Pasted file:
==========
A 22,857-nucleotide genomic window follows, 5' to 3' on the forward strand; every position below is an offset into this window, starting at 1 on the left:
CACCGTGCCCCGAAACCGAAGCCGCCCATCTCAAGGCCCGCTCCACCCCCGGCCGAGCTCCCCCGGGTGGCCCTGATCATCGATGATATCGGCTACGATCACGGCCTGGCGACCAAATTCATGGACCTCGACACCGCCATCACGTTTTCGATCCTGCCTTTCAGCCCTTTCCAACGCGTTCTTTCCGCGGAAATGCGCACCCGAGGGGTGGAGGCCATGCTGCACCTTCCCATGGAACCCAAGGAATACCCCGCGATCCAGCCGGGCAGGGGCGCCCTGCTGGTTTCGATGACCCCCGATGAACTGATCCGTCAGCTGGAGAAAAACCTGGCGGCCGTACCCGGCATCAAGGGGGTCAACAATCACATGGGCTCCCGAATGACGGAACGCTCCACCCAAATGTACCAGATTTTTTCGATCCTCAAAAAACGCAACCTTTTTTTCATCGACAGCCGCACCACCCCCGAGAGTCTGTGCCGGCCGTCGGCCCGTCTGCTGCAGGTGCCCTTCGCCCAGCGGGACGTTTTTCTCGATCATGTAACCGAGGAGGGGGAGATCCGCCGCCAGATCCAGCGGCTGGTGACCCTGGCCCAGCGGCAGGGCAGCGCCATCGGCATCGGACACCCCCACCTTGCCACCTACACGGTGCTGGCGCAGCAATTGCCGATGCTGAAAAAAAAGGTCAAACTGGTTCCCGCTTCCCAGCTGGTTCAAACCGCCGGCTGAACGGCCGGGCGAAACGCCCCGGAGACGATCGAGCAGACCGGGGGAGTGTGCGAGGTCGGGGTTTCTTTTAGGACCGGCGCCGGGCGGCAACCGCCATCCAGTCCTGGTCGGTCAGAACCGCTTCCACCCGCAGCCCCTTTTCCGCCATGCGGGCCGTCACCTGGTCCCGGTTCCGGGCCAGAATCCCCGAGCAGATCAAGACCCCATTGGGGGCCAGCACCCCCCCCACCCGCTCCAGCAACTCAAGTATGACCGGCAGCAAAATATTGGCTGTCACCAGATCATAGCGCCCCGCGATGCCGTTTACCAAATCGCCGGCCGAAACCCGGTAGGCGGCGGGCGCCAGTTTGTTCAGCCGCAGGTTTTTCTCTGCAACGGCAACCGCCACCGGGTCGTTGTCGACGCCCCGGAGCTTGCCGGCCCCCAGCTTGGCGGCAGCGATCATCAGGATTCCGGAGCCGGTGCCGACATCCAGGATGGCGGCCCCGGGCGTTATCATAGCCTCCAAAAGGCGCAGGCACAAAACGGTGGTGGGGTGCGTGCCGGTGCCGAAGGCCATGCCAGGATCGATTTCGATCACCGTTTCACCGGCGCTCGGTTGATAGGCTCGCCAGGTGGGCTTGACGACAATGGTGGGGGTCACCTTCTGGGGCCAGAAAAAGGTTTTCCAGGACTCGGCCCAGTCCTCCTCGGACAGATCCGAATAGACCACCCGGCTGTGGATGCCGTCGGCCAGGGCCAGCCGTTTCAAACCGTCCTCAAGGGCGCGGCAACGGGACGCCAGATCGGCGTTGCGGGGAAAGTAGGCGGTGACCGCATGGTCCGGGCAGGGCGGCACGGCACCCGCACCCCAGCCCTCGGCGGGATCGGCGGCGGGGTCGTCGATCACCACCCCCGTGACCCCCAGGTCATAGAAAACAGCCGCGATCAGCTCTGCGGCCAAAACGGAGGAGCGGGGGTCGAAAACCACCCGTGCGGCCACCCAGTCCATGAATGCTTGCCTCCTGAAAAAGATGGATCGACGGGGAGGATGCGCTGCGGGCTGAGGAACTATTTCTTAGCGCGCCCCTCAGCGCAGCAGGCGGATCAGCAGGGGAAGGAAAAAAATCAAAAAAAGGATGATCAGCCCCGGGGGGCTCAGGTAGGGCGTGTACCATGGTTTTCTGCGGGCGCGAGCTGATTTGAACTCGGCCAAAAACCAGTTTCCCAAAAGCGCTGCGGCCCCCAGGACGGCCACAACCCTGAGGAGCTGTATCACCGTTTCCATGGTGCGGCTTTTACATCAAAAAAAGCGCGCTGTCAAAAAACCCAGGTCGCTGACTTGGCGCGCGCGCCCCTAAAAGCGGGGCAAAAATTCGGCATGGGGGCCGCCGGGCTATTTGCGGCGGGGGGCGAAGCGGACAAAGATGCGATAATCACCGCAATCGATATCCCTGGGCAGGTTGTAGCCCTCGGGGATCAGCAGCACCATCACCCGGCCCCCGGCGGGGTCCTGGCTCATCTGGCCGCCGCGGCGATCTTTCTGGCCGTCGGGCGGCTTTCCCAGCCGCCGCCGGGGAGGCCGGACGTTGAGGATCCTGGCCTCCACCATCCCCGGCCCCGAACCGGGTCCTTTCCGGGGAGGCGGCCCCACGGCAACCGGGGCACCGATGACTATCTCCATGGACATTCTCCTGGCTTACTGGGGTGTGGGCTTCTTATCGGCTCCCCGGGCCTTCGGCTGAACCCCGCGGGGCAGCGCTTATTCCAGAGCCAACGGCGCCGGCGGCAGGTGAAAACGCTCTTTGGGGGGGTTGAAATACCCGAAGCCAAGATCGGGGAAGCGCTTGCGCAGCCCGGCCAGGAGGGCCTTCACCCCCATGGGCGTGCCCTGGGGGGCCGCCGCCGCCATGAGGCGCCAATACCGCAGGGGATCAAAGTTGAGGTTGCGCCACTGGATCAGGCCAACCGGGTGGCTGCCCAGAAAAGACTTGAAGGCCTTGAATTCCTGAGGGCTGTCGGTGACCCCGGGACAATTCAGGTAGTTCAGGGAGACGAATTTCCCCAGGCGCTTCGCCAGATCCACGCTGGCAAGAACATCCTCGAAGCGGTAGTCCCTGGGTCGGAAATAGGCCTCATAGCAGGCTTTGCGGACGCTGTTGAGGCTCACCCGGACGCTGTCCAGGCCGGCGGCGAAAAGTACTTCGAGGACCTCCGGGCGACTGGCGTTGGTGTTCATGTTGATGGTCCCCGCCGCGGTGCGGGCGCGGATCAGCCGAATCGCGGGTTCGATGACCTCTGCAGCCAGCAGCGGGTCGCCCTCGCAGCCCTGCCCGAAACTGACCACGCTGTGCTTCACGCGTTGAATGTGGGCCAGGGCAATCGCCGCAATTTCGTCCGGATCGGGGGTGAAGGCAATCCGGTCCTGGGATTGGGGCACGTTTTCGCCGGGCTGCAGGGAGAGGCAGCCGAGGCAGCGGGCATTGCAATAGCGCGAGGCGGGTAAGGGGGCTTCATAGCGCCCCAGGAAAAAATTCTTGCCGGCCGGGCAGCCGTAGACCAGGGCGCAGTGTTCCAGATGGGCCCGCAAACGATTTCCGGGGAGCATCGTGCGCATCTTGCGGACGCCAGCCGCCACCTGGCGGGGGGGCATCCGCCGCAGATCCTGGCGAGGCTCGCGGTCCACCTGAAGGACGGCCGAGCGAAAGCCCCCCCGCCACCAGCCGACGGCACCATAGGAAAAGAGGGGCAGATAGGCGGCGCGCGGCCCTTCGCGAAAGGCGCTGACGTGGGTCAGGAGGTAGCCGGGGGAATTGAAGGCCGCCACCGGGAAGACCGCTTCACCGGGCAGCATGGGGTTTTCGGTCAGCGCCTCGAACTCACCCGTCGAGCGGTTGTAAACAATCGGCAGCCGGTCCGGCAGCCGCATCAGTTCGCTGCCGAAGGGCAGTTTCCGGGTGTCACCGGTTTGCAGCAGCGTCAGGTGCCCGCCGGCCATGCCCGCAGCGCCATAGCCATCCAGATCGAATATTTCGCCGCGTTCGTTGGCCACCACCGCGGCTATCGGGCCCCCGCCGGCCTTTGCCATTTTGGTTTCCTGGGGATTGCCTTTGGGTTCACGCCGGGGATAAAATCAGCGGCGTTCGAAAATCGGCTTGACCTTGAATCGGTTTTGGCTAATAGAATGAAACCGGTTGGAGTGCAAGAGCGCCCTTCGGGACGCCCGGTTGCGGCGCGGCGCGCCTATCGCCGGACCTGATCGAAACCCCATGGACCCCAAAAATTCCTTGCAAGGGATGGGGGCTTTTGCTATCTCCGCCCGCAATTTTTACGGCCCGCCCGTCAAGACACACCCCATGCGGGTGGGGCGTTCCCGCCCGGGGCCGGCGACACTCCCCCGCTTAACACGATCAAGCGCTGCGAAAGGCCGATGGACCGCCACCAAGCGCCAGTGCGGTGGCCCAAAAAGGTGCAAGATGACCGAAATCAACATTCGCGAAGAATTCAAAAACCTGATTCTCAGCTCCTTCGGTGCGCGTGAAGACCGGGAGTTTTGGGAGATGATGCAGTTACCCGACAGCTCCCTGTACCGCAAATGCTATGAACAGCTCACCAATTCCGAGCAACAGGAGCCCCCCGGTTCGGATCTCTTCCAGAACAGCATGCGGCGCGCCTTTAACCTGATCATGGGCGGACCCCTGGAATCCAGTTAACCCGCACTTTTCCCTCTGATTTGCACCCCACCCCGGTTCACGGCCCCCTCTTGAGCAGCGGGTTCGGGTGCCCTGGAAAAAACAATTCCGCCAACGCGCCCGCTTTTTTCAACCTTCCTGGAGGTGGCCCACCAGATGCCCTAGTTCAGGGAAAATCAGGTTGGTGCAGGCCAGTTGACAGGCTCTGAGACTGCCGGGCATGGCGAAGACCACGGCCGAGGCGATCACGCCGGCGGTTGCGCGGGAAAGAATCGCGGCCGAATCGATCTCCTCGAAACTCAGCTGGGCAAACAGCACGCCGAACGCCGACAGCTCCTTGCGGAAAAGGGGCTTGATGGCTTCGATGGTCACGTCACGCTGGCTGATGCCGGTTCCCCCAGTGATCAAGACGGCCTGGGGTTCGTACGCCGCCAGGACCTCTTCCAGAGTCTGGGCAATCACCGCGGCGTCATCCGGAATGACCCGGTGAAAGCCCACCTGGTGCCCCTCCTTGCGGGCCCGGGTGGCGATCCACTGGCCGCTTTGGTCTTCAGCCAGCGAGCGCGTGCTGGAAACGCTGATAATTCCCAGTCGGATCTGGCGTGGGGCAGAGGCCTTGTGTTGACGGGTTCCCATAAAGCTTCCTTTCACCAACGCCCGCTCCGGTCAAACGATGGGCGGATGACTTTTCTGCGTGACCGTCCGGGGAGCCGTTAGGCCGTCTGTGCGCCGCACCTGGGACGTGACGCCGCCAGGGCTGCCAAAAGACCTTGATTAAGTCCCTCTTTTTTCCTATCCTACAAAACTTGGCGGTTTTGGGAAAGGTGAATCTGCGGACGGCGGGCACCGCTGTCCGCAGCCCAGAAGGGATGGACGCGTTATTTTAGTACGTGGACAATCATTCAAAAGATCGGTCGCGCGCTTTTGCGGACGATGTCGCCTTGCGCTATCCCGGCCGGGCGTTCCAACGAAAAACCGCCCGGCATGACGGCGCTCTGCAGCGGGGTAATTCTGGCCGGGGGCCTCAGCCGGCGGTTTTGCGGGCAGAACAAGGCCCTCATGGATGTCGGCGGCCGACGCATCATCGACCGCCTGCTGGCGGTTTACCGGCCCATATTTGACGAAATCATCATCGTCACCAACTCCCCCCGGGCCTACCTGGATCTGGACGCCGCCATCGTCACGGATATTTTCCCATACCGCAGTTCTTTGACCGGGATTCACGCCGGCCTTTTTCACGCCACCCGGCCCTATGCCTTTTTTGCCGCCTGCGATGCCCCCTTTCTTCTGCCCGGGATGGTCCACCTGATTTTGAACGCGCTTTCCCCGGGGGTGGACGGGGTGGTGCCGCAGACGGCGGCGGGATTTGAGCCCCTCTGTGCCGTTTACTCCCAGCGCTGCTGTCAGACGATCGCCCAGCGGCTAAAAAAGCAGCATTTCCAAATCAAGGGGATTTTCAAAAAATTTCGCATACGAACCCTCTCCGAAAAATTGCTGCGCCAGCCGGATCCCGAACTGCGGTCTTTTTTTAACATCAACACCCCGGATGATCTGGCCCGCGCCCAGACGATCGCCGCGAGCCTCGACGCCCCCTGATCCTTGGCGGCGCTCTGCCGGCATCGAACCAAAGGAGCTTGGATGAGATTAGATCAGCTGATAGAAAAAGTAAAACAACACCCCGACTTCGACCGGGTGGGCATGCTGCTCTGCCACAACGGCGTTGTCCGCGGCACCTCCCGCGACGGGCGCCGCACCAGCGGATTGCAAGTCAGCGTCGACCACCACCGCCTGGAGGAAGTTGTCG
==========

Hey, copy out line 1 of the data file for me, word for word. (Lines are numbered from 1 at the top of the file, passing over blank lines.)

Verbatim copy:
A 22,857-nucleotide genomic window follows, 5' to 3' on the forward strand; every position below is an offset into this window, starting at 1 on the left: